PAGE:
If you mention the datasheet, you can see from the diagrams, that even at 40mA/5V and related to the ÁC's own inputs it still would be within specs.
VIL_max = 0.3VCC = 1.5V
VIH_min = 0.6VCC = 3.0V
From the following diagrams you get that at current 40mA/5V, high (sourced) pin-voltage drops to ~3.9V, low (sinked) it raises to ~0.8V, @25░. Tells you it's within specs. But not recommended, as 40mA are max ratings.
Chinese would say: that's good, together with leds at a certain forward voltage this behavior is self-regulating, let's eliminate the resistors.
Quote:
We are building a toy here, so have some fun and experiment a little bit.

As said, if it is a single piece, no problem, Atmels is happy to sell another one.
If it is a series, think differently, and then I would agree with Mak, use the tiniest reasonable solution, which could be single chip. If the thing has nothing more to do than pwm a few leds, then as Hubert suggested a simple mainloop pwm basic-syntax may do. If it has to have more functions, an asm-isr would be the way to go.
To consider the best solution, more info would be required, it would be the TO's job to provide them.
But as we don't hear from him, maybe he made already the magic white smoke escape Very Happy
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Luciano

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PostPosted: Sat Dec 31, 2011 1:36 pm    Post subject: Reply with quote

Can we have more than 20mA on an I/O pin at 5V? If we are driving logic gates it is
not recommended because Vout-L or Vout-H might be out of specifications.


@MWS:

See the attached picture and read again the above sentence.

Best regards,

Luciano
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MWS

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Joined: 22 Aug 2009
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PostPosted: Sat Dec 31, 2011 2:32 pm    Post subject: Reply with quote

Luciano wrote:
...we are driving logic gates...
...and read again...

Yes, I can read, first it may depend what source you ask, for example:
http://en.wikipedia.org/wiki/Logic_level
There's for sure some IEEE or whatever standard, where TTL is exactly defined, but allaboutcircuits looks second source, as well as Wiki.
And if you like to prove something, think more clever and don't post a graphic about "acceptable output levels". We were talking about an Atmel with a high pin-load driving logic gates, so the diagram to look for would be "acceptable input levels", which surly differ and may as well be 0.8V for TTL as Wiki states. Then 0.5V according your diagram would be ok.
Secondly it depends on the type of logic gate technology, as you surly know there are several different types.
I might have missed the word TTL in your first message, wait, I try again...
Nope, no TTL.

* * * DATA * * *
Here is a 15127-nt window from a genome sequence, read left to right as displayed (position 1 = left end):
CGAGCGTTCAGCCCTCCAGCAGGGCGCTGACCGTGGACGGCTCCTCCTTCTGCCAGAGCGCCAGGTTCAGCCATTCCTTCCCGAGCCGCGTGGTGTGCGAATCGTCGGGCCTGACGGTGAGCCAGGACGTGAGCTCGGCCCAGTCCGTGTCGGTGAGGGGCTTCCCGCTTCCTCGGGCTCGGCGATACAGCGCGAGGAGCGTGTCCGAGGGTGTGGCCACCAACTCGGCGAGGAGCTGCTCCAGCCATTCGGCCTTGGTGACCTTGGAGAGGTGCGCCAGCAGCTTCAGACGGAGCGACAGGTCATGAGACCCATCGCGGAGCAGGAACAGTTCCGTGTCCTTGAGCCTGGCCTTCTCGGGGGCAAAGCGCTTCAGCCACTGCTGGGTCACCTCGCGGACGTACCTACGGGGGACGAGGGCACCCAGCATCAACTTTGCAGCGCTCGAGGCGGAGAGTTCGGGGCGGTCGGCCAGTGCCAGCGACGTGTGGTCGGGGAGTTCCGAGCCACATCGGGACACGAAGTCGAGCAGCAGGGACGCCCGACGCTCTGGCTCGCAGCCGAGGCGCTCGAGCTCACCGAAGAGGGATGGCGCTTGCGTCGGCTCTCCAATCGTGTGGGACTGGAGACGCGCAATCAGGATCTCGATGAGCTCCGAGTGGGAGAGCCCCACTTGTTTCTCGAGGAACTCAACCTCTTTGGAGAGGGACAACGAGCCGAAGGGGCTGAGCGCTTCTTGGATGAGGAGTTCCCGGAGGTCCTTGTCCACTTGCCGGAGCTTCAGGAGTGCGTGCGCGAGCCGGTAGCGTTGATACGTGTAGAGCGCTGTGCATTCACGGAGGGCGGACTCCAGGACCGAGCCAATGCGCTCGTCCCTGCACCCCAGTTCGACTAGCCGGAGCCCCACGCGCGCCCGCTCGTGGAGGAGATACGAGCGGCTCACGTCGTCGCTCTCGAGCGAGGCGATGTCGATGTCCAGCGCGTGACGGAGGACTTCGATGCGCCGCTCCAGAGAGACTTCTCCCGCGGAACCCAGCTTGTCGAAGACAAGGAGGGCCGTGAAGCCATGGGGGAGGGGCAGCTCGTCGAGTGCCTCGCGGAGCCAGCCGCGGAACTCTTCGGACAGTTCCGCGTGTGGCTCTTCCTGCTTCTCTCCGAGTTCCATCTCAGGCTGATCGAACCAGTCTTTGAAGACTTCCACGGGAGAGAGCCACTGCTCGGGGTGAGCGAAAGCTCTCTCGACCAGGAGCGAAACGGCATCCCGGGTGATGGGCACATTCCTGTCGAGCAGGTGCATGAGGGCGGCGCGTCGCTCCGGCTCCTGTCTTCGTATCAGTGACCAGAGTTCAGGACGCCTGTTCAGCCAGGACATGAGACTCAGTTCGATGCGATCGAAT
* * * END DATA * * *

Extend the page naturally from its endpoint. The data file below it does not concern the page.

Is it your intention to make people guess about your thoughts ?
Got this impression already from your earlier posts, in case the answer is "YES", I'll do my best to guess your replies from now on.
My first guess will be: 42 Very Happy
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Luciano

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PostPosted: Sat Dec 31, 2011 3:28 pm    Post subject: Reply with quote

@MWS:

The difference between the tolerable output and input ranges is called
the noise margin of the gate. If you need information about TTL gates
open a book or read here: LINK

* * *

In this thread we are driving LEDs with an AVR.

Best regards,

Luciano
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MWS

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PostPosted: Sat Dec 31, 2011 3:58 pm    Post subject: Reply with quote

Luciano wrote:
open a book or read here: LINK

Good. Your own reference proves you're wrong.
Normally it should be perfectly clear to you: if according your own crafted diagram, for an ATMega48 the output logic level low is at or below 0.5V, while the acceptable TTL gate signal level is up to 0.5V, this condition is perfectly acceptable.
Quote:
In this thread we are driving LEDs with an AVR.

Yes, I know, do you know too ? You did start with logic gates, I didn't.
However I don't even have to prove you wrong, you do the job yourself.

Beside, my statements were:
- Don't take the absolute maximum ratings as reference how far up you can go
- Do your current calculation for leds right
It's not my fault if your self confidence got offended, if I tell the obvious.
We're talking tech-stuff, tech-stuff will simply ignore you if you do it wrong, doesn't matter if you're in a huff Very Happy
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hgrueneis

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PostPosted: Sat Dec 31, 2011 4:38 pm    Post subject: Reply with quote

Maybe this would be a good time to end this discussion because it is not really in the scope of this forum.
Otherwise Mark Alberts might have to rename it Electronics Forum instead of Bascom.
A HAPPY NEW YEAR TO ALL.
Hubert
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MWS

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PostPosted: Sat Dec 31, 2011 5:16 pm    Post subject: Reply with quote

Hubert,
hgrueneis wrote:
...it is not really in the scope of this forum.

you're right, a look at the thread and I'd say it was borderline from the start and ended being Bascom-specific with the third post, the rest "developed".
I won't mind if a mod moves it.

HAPPY NEW YEAR

Ludwig
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albertsm

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PostPosted: Sat Dec 31, 2011 7:22 pm    Post subject: Reply with quote

This topic became very off topic. The main idea is to see (pseudo) code here. A discussion about the (inner) electronics can best be done in the another forum.
I will move this topic to a more general forum.